CP: But some of that stuff is clearly controversial, like the Illuminati and the Rothschilds and all that stuff.

L: And that’s the nature of the beast. I tell people, don’t believe what I say, research it. One of the things a professor said recently in grad school is that history is made in the present, it’s the people in the present that look back at what happened and try to reconstruct the events of the past to create history. Also, no lens of history is monolithic. There’s not one way to see it. Like in academia, if someone wanted to deconstruct my lyrics and counter it, that would enhance the culture of hip-hop because then you have people thinking in an academic, scholarly way to analyze ideas about those three ideas—religion, race, money. That’s the world we live in.

I have another album that’s gonna come out next year, which is the opposite of this album. It’s a lot more emo stuff, a lot of the stuff that girls like. It’s a lot more easy listening. But I decided, from now on, I’m just gonna always stick two or three knowledge raps in there.

CP: What you’re doing now feels so disconnected from what else is going on in the scene here—do you still feel connected to the Baltimore hip-hop scene?

L: Here’s the thing. There is no Baltimore hip-hop scene. It doesn’t exist. When I was a kid, there was a Baltimore hip-hop scene. People were doing shows at the Civic Center—local acts, like Kevin Liles with Numarx, did shows in front of thousands of people that came to see them, not opening up for a major label artist. When I was growing up, WEBB-1360 was dominant. There was a lot of hip-hop culture and you knew it was real. You knew that Z3MC were the best on the west side, and you knew that when they did a show, there was gonna be girls there. There’s no hip-hop scene here now.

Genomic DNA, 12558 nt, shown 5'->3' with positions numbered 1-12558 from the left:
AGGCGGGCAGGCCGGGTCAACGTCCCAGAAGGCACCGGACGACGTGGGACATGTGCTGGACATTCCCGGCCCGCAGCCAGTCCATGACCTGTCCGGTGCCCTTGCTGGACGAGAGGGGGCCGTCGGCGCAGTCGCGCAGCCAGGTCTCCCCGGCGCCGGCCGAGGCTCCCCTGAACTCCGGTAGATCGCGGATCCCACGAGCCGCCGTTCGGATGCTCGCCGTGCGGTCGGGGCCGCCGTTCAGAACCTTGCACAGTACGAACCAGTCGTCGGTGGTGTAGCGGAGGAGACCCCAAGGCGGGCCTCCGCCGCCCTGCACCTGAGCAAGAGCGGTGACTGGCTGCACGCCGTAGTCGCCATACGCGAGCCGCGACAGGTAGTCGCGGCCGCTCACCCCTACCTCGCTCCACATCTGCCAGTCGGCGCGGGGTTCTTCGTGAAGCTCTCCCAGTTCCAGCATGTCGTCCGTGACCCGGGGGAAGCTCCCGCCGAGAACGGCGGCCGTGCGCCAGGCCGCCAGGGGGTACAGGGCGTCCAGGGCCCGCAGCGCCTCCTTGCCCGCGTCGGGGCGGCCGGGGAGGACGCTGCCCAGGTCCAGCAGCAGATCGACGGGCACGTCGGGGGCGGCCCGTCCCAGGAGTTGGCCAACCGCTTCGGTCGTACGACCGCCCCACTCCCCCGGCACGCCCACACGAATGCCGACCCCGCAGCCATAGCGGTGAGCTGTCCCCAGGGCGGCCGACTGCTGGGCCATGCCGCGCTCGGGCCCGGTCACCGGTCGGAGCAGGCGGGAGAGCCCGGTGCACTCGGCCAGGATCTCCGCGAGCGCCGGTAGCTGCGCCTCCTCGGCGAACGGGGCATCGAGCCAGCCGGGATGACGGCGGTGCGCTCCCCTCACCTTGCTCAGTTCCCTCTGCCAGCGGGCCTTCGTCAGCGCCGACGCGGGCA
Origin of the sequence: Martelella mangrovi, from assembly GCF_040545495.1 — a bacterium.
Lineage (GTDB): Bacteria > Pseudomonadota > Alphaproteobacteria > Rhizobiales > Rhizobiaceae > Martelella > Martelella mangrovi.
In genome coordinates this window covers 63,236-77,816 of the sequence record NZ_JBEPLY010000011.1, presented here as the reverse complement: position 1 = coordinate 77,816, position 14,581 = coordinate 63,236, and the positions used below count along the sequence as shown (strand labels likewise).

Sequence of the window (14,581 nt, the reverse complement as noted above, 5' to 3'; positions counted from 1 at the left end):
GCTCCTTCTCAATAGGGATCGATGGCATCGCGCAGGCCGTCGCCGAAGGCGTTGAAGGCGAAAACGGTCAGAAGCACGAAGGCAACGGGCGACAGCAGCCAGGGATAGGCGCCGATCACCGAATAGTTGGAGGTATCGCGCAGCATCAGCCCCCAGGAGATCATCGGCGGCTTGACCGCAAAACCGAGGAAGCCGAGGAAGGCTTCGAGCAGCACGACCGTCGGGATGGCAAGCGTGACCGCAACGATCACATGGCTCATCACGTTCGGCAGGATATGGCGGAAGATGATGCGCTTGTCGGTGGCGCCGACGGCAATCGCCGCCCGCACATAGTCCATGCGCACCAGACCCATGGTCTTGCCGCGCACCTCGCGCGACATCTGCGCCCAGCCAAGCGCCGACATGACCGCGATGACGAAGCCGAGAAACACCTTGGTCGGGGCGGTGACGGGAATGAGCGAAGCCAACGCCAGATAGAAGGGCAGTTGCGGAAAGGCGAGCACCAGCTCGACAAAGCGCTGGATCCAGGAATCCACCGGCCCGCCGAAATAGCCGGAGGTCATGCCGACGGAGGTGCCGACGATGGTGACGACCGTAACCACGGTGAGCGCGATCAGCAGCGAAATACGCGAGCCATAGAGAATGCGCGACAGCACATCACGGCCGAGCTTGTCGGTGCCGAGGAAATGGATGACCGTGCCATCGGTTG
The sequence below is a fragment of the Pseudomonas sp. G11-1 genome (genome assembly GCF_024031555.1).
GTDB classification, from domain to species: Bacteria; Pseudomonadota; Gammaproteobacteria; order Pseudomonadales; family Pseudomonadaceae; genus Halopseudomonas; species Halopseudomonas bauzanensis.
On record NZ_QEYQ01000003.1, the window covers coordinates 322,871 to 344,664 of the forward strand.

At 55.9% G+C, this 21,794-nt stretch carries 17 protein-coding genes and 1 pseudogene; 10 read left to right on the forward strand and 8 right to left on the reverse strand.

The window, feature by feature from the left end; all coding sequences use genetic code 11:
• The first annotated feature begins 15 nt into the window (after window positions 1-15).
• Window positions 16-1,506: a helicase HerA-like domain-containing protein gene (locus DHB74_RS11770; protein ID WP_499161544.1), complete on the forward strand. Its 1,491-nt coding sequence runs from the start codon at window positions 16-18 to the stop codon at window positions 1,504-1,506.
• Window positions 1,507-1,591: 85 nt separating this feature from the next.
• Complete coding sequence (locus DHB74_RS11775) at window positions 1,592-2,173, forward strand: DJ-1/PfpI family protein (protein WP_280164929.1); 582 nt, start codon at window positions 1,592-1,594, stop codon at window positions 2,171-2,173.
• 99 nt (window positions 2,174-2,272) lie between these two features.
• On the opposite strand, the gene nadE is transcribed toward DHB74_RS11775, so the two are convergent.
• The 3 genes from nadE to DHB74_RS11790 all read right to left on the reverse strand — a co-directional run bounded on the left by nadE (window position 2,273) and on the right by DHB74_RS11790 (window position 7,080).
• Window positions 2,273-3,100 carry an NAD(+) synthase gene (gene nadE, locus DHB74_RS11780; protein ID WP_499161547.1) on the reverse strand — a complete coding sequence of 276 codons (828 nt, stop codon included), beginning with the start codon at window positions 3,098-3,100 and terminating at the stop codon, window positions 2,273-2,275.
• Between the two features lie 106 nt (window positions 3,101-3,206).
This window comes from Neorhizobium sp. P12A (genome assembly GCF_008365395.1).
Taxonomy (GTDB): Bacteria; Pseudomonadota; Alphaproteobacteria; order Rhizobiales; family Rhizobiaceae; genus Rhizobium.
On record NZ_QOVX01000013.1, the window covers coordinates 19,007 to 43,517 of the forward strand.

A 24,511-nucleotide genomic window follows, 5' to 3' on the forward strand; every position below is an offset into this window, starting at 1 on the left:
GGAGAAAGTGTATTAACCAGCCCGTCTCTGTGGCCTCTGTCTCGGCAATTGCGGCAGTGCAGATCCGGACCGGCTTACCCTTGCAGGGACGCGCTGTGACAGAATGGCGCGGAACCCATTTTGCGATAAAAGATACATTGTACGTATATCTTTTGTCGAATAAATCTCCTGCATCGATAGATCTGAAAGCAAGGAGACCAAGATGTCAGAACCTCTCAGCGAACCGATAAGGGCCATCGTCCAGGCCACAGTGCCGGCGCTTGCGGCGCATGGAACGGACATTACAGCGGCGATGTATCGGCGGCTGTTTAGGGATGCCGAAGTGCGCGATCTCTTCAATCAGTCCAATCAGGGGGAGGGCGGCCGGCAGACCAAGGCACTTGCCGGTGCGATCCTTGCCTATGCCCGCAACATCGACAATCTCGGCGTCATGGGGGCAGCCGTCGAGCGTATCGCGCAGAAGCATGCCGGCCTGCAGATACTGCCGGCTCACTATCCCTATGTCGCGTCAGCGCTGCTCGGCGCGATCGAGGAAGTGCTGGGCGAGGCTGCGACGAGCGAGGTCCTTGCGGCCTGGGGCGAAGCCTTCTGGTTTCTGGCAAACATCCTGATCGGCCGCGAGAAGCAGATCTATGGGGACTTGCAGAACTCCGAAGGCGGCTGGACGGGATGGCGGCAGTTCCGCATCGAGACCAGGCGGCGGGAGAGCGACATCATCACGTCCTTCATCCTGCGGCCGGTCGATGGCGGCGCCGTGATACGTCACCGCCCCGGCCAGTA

The most dominant part of Baltimore hip-hop culture is the graffiti. Period. Their element rules this city and a lot of rappers don’t even have a concept of what that means. When you pay attention to the walls—not just in graffiti alley on Howard Street, but look around. You see pieces on rooftops, pieces on the back of billboards, tags everywhere. There are guys who have been doing graf as long as I’m alive and a lot of them are my friends. I grew up with these kids. Right out here [at the amphitheater,] they would have their sketchbooks, I would be in the cypher, that was the Baltimore hip-hop culture. The problem is, now you have a lot of raps and you don’t have a culture. The average rapper doesn’t know four graffiti artists. From growing up, I probably knew 20 to 25 that are still doing it now. They’re always gonna do it. It’s like, people ask me, “You still rapping?” It’s like asking Miles Davis, does he still play the trumpet. I’m like, “Yeah, it’s what I do. It’s not a phase for me.”

Graffiti is the dominant element here. After graffiti, it’s dancing. After dancing, it’s DJing. Rap is the last thing that people care about. These guys are delusional. People use the term “relevance”—somebody told me, “You’re not relevant,” and I always think that’s a funny term, because relevance is subjective.

The truth of the matter is, everybody wants to generate an economy from the music. Baltimore does not have an economy for rappers. People don’t buy the music. You’re not gonna fill the Civic Center, cause you don’t have enough fans. There’s all these little tiny pockets where rappers have 20 or 30 fans that are really hardcore and people might’ve heard their name, so you have these parasite promoters that do these events and they put the 10 groups that have 20 or 30 fans and you get them to sell tickets and then you have 300 people there, and that’s the scene? That’s an open-mic karaoke night, that’s not a scene. There’s no love for the art form.

Baltimore rappers have this tendency to try and create the illusion of success by garnering accolades from their peers. It’s like a big circle jerk. Everybody’s like, “Oh, you’re dope,” “you’re dope,” “you’re dope,” “we’re dope!” You look at the audience, it’s all rappers. There’s no girls here—every girl here is with a dude that’s rapped. When I was doing shows here locally, when it was my focus—which was years ago—the objective was to meet new girls.

CP: What was it like out here at the amphitheater?

L: Oh, man, the amphitheater was like the proving grounds, because there was no home field advantage—it’s the Inner Harbor. And you would often get out-of-towners that were walking by and would gather round and listen to the cyphers—you just had to be good. And there was a lot of guys that were good.